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Spain fires starting gun for offshore wind, but without clarity on auctions

22 December 2021 Cristina Brooks

Spain announced plans to build an offshore wind sector from scratch, depending on test-phase floating wind technology to overcome geographic limits.

Spain's executive body, the Council of Ministers, approved the Roadmap for Offshore Wind and Marine Energy, which will see the country research, develop, and build 1 to 3 GW of floating offshore wind power alongside 40-60 MW of wave energy by 2030, jockeying to lead these emerging sectors in in Europe.

Spain already plans to reach 50 GW of installed wind power through its National Integrated Energy and Climate Plan (PNIEC), which was required by the EU to help meet the bloc's Paris-Agreement-aligned 2030 emissions goal, but the new roadmap also sets a target for offshore energy.

Spain is one of Europe's hotspots for renewable energy generation with 2.6 GW of solar and 25.7 GW of wind power capacity installed, but it has no commercial-scale offshore wind capacity thanks to its deep Mediterranean waters and seabeds that are unfriendly to fixed-bottom offshore wind.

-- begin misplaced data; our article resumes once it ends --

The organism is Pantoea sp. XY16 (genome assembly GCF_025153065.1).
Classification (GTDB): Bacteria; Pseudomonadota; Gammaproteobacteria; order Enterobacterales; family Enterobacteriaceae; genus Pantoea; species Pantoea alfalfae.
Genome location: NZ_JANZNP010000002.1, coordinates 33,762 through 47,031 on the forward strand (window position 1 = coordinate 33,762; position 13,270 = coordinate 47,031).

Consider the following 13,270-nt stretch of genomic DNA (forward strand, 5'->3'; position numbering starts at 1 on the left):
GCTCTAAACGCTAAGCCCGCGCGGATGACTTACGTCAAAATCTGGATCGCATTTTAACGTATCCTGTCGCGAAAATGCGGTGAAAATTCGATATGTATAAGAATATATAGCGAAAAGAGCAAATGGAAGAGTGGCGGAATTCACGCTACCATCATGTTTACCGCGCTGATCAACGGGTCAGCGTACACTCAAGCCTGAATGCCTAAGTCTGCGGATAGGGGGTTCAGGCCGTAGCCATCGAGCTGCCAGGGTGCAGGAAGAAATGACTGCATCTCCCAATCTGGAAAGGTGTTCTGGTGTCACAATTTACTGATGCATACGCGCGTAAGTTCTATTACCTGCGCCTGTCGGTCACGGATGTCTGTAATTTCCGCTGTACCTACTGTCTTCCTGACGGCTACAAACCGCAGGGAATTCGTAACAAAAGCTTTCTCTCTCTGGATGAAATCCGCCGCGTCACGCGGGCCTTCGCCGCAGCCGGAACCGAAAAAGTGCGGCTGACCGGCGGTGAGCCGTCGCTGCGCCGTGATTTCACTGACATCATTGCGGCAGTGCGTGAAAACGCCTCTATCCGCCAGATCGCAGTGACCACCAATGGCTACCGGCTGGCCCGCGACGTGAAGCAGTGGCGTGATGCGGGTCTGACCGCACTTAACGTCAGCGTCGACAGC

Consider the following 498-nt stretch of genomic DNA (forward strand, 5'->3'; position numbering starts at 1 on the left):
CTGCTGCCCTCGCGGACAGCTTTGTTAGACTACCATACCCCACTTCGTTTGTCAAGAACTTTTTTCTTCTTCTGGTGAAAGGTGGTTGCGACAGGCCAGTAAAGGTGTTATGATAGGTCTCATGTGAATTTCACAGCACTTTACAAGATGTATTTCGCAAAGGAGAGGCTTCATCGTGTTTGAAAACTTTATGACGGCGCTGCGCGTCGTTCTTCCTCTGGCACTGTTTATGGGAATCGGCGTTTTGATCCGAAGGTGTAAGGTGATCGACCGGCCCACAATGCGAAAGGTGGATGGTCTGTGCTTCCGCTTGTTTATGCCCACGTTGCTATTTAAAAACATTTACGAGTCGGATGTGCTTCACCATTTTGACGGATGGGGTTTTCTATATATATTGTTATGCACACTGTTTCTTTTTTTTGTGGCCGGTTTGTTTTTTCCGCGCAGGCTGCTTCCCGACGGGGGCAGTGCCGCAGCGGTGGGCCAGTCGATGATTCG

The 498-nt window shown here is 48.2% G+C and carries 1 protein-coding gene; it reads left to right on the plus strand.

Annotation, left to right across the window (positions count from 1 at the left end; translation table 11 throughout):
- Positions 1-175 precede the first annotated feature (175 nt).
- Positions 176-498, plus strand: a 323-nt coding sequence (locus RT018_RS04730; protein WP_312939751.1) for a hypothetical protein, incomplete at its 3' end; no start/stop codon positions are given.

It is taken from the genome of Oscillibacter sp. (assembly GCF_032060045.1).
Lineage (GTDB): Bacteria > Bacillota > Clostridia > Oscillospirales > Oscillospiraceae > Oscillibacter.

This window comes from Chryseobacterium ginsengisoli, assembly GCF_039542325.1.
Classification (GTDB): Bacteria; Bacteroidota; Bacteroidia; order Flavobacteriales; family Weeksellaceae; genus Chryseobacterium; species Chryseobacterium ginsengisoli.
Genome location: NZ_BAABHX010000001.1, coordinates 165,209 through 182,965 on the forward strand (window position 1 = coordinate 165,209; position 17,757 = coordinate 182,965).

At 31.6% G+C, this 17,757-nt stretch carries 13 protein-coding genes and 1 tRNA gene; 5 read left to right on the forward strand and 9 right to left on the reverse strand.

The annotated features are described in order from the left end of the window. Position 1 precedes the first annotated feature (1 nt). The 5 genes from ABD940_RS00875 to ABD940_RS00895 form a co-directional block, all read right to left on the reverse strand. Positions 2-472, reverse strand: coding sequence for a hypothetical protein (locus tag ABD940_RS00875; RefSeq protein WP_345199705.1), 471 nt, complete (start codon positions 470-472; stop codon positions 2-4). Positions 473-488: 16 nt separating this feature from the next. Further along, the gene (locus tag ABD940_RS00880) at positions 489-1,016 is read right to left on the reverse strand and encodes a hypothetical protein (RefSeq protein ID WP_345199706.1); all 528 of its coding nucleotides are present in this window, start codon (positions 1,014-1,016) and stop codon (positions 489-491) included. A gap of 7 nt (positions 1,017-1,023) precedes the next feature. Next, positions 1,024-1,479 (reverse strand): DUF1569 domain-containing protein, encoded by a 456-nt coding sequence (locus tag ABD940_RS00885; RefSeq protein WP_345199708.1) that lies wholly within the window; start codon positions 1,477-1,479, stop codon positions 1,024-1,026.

That means Spain-based wind turbine manufacturers have not installed any offshore wind power domestically, despite supplying both onshore and offshore wind farms across Europe and the globe.

To fix this, Spain will create a regulatory framework for offshore wind energy remuneration, administration, maritime spatial planning, and grid connections. The framework will align with the PNIEC and its law on energy decarbonization, which ensures auctions will be used to reach a target of least 70% of power from renewables by 2030.

Spain will add more renewables into its energy mix by using floating offshore wind power to run ports and desalination plants, among other things.

The country will also allocate €200 million ($226 million) to fund the roadmap's goals by the end of 2023, using EU funds, green bonds, and national funds managed by two state-run innovation bodies.

Spain expects several EU financial instruments can support development of offshore energy projects, including the Next Generation EU program that contains the €800 billion ($960 billion) Recovery and Resilience Facility (RRF), the Horizon 2020 innovation fund, the European Regional Development Fund (ERDF), the InnovFin Energy Demonstration Projects, and the InvestEU program.

The state has already requested €69.5 billion ($78.74 billion) in grants from the EU's RFF, a package of pandemic recovery grants and loans that comes with a duty to spend funds on the energy transition.